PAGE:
Wonderland.

SUPERNATURE

As Christian Dior: Designer of Dreams opens at London’s V&A this February, we inspect the couturier’s scented history.

Stills from Christian Dior: Designer of Dreams black and white
Stills from Christian Dior: Designer of Dreams black and white

Taken from the Spring 19 issue of Wonderland. Order your copy of the magazine now.

Both under its namesake founder and the astounding alum that have followed, Dior has always been a fashion House that can inspire the most vivid scenes. At the V&A’s all-encompassing, evocative exhibition, Christian Dior: Designer of Dreams, the dresses on display look ready to waltz off their podiums or strut through the walkways as if it’s Autumn/Winter 97 in Paris and Naomi Campbell is waiting for them. But in one special room, Dior’s story is told through much smaller sensory objects. Illuminated and protected behind glass sit the original Miss Dior bottles; petite and pretty containers that would go on to become the first steps on the journey to a perfume empire.

Launching in the same year as Christian Dior’s first collection, in 1947 Miss Dior was born from a lifelong obsession with flowers. At just 15, Dior set about transforming his family’s garden into a landscaped plot, where his mother planted a rose garden that would become an immense source of inspiration. Miss Dior was a heady bouquet containing roses and jasmine, and every perfume the designer went on to develop included a note of his beloved roses, as well as another personal touch, naming his sister Catherine Dior as the the real life incarnation of the Miss Dior scent. Not only was Catherine Dior a renowned flower farmer in the global epicentre of perfume, Grasse, she and Christian moved into the Chateau de la Colle Noire close to the town in 1951 and farmed roses, jasmine and lavender for absolu for perfumery.

Dior perfume – Miss Cherie - taken from the Spring 19 issue
Dior perfume – Miss Cherie - taken from the Spring 19 issue

So obsessed with florals, Dior would sew flowers into the lining of his dresses or tuck pieces of lily-of-the-valley in to the hems of his models’ outfits and in 1956 went on to develop Diorissimo to encapsulate the scent of the chateau’s garden. Contemporarily still regarded as the best lily-of- the-valley fragrance, Dior was 10 steps ahead in distilling a scent so transporting, with the real flowers impossible to use directly in perfume creation.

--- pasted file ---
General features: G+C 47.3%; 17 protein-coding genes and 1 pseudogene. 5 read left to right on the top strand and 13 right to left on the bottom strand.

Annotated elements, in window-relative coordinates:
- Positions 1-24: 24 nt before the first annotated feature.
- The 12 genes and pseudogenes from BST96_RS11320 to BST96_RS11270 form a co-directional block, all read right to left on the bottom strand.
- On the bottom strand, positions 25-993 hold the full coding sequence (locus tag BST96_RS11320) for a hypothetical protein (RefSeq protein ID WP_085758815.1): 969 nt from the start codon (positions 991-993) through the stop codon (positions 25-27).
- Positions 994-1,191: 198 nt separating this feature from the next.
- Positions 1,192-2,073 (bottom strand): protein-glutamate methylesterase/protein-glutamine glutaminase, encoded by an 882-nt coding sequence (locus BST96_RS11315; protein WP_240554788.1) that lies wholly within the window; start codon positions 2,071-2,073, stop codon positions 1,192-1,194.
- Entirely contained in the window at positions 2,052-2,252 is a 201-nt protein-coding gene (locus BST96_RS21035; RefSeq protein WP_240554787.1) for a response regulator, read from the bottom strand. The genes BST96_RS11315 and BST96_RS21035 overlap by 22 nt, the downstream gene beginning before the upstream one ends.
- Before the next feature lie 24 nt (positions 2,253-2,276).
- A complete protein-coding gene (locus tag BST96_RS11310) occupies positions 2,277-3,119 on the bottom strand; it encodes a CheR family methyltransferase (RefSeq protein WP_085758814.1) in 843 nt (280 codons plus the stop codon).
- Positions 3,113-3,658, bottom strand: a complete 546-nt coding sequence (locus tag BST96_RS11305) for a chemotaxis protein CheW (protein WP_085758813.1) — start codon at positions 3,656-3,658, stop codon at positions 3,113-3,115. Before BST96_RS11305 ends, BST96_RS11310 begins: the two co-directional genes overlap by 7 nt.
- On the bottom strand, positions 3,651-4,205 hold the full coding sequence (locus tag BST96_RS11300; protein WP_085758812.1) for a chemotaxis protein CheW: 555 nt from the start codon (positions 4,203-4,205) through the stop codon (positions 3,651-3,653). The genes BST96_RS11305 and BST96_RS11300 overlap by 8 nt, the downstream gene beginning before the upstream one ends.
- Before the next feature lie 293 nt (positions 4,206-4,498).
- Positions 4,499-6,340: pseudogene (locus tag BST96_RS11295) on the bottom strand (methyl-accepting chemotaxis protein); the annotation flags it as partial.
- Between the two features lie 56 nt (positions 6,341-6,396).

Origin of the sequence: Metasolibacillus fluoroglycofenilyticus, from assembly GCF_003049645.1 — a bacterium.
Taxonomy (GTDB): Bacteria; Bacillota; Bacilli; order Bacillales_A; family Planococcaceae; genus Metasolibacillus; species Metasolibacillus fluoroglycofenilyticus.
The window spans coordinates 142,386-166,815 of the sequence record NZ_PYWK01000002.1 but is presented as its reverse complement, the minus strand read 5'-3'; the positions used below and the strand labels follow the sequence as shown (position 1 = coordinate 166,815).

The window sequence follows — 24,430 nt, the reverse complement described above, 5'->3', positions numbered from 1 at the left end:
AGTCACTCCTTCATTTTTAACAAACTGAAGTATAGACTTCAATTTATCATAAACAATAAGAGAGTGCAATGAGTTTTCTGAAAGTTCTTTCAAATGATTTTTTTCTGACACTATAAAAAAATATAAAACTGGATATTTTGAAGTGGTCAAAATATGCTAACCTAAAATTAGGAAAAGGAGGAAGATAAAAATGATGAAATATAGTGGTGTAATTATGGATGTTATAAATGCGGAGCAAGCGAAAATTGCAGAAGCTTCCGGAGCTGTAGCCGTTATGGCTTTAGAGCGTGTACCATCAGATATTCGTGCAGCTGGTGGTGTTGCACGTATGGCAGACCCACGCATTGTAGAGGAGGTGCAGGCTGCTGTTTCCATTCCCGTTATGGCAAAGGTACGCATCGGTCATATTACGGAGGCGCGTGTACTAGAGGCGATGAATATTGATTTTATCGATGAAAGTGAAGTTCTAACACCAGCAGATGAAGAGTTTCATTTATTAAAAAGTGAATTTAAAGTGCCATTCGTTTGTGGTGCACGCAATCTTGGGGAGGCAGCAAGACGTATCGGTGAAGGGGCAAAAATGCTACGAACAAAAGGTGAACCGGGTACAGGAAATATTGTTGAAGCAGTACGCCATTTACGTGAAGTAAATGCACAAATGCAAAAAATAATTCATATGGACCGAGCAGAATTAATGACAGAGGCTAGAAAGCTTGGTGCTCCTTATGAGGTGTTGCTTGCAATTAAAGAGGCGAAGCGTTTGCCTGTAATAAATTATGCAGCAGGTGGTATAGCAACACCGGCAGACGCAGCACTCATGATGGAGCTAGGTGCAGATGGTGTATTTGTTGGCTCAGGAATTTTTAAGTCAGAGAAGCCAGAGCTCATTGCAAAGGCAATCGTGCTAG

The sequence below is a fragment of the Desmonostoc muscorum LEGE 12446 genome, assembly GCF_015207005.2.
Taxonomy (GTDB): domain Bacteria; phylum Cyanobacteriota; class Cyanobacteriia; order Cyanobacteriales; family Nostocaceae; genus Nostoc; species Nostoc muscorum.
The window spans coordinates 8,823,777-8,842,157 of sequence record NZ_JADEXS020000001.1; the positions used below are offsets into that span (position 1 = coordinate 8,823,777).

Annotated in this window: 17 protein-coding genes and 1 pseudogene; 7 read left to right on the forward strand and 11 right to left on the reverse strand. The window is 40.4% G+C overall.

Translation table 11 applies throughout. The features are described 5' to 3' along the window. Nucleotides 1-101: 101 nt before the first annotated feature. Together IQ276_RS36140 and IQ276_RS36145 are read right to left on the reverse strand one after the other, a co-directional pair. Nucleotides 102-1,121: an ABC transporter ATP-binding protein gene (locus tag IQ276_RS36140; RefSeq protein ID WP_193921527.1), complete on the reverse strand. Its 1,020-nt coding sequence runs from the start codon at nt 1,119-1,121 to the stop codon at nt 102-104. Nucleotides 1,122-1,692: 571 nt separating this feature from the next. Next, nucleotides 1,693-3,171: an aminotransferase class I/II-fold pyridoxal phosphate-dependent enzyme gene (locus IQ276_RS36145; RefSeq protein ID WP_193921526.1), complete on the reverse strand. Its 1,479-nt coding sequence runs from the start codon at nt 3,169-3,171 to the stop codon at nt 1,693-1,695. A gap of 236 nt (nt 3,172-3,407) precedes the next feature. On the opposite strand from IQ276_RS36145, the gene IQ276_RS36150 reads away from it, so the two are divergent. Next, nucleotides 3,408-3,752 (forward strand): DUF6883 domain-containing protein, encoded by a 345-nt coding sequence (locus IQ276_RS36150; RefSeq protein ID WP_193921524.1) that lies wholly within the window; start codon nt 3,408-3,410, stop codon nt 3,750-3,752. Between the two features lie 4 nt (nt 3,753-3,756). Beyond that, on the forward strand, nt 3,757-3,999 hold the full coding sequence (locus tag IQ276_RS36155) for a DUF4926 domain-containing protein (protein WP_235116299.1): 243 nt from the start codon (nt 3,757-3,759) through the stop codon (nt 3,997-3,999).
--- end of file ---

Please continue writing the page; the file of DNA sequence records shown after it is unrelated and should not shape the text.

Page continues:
Dior himself once said, “Miss Dior was born of those Provençal evenings, alive with fireflies, where young jasmine plays a descant to the melody of the night and the land.” That’s the designer’s legacy in scent; the magnificent ability to awaken all the sense through just one, sharing his own experience through a singular spray. At Designer of Dreams, this culminates visually in a display of the original Miss Dior dress, made from flowers from the first perfume, and in the scent’s production, the story has also come full circle with flowers for Miss Dior being grown in Catherine’s former house in Callian where she settled after her brother died.

This March, Dior release a new revision of Miss Dior Eau de Toilette, created by François Demachy. The perfume is formed of jasmine, Christian Dior’s lucky charm lily-of-the-valley and of course, the essential Grasse rose. A fresh, unique spin on the classic, Miss Dior continues to inspire over 80 years since its incarnation.

Christian Dior: Designer of Dreams runs until 14 July. Tickets from £20, vam.ac.uk

Dior perfume – Miss DIor
Dior perfume – taken from the Spring 19 issue
Dior perfume – Miss DIor
Dior perfume – taken from the Spring 19 issue
SUPERNATURE
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